Published: September 27, 2022
Review by Madelia Hickman Ring, Photos Courtesy Hindman
CINCINNATI, OHIO – These days, having even one Andrew Clemens sand bottle in an Americana sale is a good way to spark some bidding fireworks but Hindman doubled down and presented two in its September 14-15 American furniture, folk and decorative arts auction. With 580 lots on offer, the sale realized $2.04 million with a nearly 80 percent sell-through rate. Department director, Ben Fisher, attributed the result to the opening up of shows that provide collectors with purchasing options they did not have during the pandemic when auctions were one of the only venues for acquiring objects.
The sand bottles earned more than half the sale’s total, a combined $1,178,750. Of that, $860,000 – and the second highest price ever realized at auction for a sand bottle by Clemens – was achieved for an 8¾-inch-tall bottle commissioned in 1883-84 by Ezra Williams for the Williams and Upham dredging company. The bottle had descended in Williams’ family and featured a dipper dredge as well as bands of geometric and swirled sand that are considered hallmarks of Clemens’ (American, 1857-1894) work.
What made this particular bottle noteworthy and contributed to its result was a nearly continuous band of text in four fonts, all on a white ground, that read “Williams & Upham / Contractors for River and Harbor Improvements, / Dredges, Tugs, Pile Drivers, Diving Suit and Flat Scows,” as well as “E.T. Williams, L’Anse, Mich.” and “J.H. Upham, Duluth, Minn.” The imagery mirrors that on an advertisement for Williams and Upham that was published in 1884 in R.L. Polk & Co.’s Marine Directory of the Great Lakes; it may have been the design inspiration for Clemens.
The other sand bottle in the auction, which finished at $318,750, was commissioned in the 1880s by Frank Eckert (1866-1923) and depicted a dappled gray Percheron horse named “Louis.” Like the Williams & Upham bottle, it had descended in Eckert’s family. The presentation inscription on the bottle “From Frank B. Eckert” suggests that the bottle was a gift rather than something Eckert ordered for himself, possibly for the family of Rose Birdsey, who would marry Eckert and whose father, Linus, owned a gray stallion named Louis. The family also retained a drawing of the horse that Clemens may have used as the image source.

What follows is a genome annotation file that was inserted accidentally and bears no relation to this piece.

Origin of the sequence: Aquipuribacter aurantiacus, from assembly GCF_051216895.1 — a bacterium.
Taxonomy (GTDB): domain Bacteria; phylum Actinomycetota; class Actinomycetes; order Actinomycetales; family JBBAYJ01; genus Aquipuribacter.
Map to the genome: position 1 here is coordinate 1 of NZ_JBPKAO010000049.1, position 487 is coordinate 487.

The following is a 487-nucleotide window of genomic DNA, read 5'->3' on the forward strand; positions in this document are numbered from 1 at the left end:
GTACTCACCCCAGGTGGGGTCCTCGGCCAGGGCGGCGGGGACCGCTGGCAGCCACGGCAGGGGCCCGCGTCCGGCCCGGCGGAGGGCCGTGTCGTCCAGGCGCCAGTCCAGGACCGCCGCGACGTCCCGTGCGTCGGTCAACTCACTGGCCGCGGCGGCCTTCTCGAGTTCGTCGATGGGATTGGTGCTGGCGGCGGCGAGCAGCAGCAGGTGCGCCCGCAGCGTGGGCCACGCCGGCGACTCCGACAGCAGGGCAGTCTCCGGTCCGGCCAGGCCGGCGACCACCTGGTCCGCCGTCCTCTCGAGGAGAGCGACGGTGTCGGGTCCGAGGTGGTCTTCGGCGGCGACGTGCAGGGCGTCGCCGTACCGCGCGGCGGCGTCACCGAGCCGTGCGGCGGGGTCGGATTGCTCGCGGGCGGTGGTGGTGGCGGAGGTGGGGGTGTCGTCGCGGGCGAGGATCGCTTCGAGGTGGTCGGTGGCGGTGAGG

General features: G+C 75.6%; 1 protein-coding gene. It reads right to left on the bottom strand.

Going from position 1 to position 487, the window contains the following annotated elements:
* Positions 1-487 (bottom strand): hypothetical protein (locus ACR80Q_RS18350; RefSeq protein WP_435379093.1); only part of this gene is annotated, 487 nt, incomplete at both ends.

Both bottles carried estimates of $100/150,000 and both were purchased by separate private collectors of sand bottles.
From sand bottles to sculptural works, which also achieved strong results. An iconic image of George Washington at Valley Forge in bronze by Henry Merwin Shrady (American, 1871-1922), that had descended in Shrady’s family to his great-granddaughter, sold to a private collector for $71,875. The Roman Bronze Works cast, marked to the base with a 1904 copyright, stood 25½ inches tall and relates to models in collections at the Metropolitan Museum of Art, the Henry M. Flagler Museum in Palm Beach, Fla., and the Gilcrease Museum in Tulsa, Okla.
For those collectors of Founding Father imagery, a small oil on panel oval portrait of Thomas Jefferson, Nineteenth Century French or American School, fit the bill nicely. A handwritten paper label on the verso reveals that the painting had provenance to the collection of Boston politician and antiquarian, William Henry Whitmore (1836-1900) and Thomas Jefferson Coolidge Jr, the great-great-grandson of President Jefferson. The portrait had been loaned to the Museum of Fine Arts, Boston, by Whitmore in the late Nineteenth Century and, upon his death in 1900, may have been sold at an estate auction where it was acquired by Coolidge. Bidders pushed the portrait from its $3/5,000 estimate to $34,375.